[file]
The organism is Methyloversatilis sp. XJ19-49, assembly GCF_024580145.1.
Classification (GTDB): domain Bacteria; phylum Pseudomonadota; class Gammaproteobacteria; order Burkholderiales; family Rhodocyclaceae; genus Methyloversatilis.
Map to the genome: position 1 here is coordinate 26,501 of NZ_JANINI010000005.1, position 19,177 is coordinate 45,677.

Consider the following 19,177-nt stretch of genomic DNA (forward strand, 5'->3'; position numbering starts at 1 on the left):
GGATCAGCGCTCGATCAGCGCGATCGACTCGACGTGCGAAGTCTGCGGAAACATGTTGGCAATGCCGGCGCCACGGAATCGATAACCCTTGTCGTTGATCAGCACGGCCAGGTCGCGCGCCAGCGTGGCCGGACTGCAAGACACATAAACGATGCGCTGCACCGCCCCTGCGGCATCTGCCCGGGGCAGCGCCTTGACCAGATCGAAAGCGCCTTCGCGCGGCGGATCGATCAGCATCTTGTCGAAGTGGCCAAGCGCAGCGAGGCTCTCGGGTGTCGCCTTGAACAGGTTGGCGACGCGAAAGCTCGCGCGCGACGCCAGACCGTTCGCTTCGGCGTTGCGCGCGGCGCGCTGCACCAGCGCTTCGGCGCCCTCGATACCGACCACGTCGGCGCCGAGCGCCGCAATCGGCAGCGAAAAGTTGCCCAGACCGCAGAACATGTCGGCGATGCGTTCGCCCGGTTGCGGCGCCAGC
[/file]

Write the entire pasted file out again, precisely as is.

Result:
The organism is Methyloversatilis sp. XJ19-49, assembly GCF_024580145.1.
Classification (GTDB): domain Bacteria; phylum Pseudomonadota; class Gammaproteobacteria; order Burkholderiales; family Rhodocyclaceae; genus Methyloversatilis.
Map to the genome: position 1 here is coordinate 26,501 of NZ_JANINI010000005.1, position 19,177 is coordinate 45,677.

Consider the following 19,177-nt stretch of genomic DNA (forward strand, 5'->3'; position numbering starts at 1 on the left):
GGATCAGCGCTCGATCAGCGCGATCGACTCGACGTGCGAAGTCTGCGGAAACATGTTGGCAATGCCGGCGCCACGGAATCGATAACCCTTGTCGTTGATCAGCACGGCCAGGTCGCGCGCCAGCGTGGCCGGACTGCAAGACACATAAACGATGCGCTGCACCGCCCCTGCGGCATCTGCCCGGGGCAGCGCCTTGACCAGATCGAAAGCGCCTTCGCGCGGCGGATCGATCAGCATCTTGTCGAAGTGGCCAAGCGCAGCGAGGCTCTCGGGTGTCGCCTTGAACAGGTTGGCGACGCGAAAGCTCGCGCGCGACGCCAGACCGTTCGCTTCGGCGTTGCGCGCGGCGCGCTGCACCAGCGCTTCGGCGCCCTCGATACCGACCACGTCGGCGCCGAGCGCCGCAATCGGCAGCGAAAAGTTGCCCAGACCGCAGAACATGTCGGCGATGCGTTCGCCCGGTTGCGGCGCCAGC